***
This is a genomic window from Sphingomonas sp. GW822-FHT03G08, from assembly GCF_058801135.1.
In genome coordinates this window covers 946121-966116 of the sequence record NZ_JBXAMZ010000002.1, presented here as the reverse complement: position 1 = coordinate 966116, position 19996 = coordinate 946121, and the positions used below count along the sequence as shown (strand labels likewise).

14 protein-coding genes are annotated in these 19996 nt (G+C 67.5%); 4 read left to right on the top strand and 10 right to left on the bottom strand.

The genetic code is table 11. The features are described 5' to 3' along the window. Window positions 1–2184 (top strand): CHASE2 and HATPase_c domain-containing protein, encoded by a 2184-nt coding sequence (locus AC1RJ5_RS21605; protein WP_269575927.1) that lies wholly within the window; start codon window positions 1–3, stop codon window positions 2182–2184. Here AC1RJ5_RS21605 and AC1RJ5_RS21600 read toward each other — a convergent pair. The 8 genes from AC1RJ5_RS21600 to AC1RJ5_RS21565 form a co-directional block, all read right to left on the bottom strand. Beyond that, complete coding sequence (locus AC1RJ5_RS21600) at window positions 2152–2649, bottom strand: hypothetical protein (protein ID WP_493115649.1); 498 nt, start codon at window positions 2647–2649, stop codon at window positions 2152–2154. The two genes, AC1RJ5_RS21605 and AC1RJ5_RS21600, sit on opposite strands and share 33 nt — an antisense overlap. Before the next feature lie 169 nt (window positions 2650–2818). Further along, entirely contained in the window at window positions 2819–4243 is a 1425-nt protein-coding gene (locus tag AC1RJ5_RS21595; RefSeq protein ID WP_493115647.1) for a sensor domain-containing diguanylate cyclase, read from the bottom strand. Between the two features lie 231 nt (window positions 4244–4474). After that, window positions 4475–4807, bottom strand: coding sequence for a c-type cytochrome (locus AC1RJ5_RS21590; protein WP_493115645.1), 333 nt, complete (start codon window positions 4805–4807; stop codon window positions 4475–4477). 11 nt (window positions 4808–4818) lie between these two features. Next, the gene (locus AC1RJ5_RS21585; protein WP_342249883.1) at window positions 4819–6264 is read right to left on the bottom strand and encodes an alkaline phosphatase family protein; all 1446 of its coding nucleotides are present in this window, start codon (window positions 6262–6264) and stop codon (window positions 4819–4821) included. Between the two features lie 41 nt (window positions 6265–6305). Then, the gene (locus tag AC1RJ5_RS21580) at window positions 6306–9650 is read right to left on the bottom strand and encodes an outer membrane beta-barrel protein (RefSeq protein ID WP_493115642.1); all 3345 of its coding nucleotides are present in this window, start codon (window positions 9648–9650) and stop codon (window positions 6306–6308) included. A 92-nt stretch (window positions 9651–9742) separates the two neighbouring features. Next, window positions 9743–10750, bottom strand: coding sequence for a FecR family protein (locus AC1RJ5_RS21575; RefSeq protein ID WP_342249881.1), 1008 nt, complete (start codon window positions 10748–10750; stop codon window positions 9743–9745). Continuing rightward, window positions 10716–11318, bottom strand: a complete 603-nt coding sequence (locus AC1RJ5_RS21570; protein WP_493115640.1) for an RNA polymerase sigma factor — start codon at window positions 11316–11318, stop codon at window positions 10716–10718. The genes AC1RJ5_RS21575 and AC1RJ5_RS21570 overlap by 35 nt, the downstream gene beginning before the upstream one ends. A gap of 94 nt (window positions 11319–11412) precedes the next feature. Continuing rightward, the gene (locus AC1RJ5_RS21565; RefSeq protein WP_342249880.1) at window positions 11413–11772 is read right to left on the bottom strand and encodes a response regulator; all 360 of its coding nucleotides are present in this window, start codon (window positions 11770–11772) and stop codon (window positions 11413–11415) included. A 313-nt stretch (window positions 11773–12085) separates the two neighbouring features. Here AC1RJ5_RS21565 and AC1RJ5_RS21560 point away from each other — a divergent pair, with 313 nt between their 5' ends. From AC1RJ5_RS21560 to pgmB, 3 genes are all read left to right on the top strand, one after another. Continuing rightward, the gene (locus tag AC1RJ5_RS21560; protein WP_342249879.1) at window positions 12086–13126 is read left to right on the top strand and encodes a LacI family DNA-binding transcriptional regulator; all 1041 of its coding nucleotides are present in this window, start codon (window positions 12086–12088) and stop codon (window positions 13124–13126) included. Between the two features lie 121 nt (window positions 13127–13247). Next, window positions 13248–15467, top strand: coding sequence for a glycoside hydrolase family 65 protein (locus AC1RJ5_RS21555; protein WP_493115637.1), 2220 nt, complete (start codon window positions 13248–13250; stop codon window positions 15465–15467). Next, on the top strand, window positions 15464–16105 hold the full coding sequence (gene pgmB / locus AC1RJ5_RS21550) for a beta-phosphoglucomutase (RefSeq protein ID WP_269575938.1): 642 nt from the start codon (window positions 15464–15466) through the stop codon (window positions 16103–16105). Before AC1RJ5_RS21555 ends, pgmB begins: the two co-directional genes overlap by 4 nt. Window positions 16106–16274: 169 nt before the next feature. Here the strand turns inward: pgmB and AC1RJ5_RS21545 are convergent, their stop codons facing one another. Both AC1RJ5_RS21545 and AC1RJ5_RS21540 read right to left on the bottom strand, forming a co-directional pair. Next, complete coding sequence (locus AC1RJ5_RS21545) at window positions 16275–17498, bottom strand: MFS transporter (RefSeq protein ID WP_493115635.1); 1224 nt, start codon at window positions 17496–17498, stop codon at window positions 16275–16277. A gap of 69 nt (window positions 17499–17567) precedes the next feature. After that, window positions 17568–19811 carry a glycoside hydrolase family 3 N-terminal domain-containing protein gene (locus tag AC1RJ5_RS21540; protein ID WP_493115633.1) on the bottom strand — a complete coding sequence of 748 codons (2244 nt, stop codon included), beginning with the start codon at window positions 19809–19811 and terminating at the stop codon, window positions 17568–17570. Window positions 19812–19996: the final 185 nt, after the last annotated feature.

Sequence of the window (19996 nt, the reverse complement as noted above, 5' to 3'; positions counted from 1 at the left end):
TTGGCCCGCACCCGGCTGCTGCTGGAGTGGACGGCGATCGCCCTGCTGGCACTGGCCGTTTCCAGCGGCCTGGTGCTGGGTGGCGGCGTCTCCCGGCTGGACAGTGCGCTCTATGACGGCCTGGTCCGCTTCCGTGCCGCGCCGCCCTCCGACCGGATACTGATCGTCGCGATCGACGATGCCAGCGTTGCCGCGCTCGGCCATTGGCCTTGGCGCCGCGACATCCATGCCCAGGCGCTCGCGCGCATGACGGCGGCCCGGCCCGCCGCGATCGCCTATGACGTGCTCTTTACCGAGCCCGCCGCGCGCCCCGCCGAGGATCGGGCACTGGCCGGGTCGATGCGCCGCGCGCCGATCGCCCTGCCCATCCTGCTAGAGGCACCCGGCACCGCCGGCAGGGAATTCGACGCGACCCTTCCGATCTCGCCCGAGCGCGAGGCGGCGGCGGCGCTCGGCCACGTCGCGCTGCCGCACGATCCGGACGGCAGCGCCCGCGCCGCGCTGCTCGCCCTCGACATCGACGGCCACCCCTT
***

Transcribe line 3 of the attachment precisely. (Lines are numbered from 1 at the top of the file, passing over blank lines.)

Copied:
14 protein-coding genes are annotated in these 19996 nt (G+C 67.5%); 4 read left to right on the top strand and 10 right to left on the bottom strand.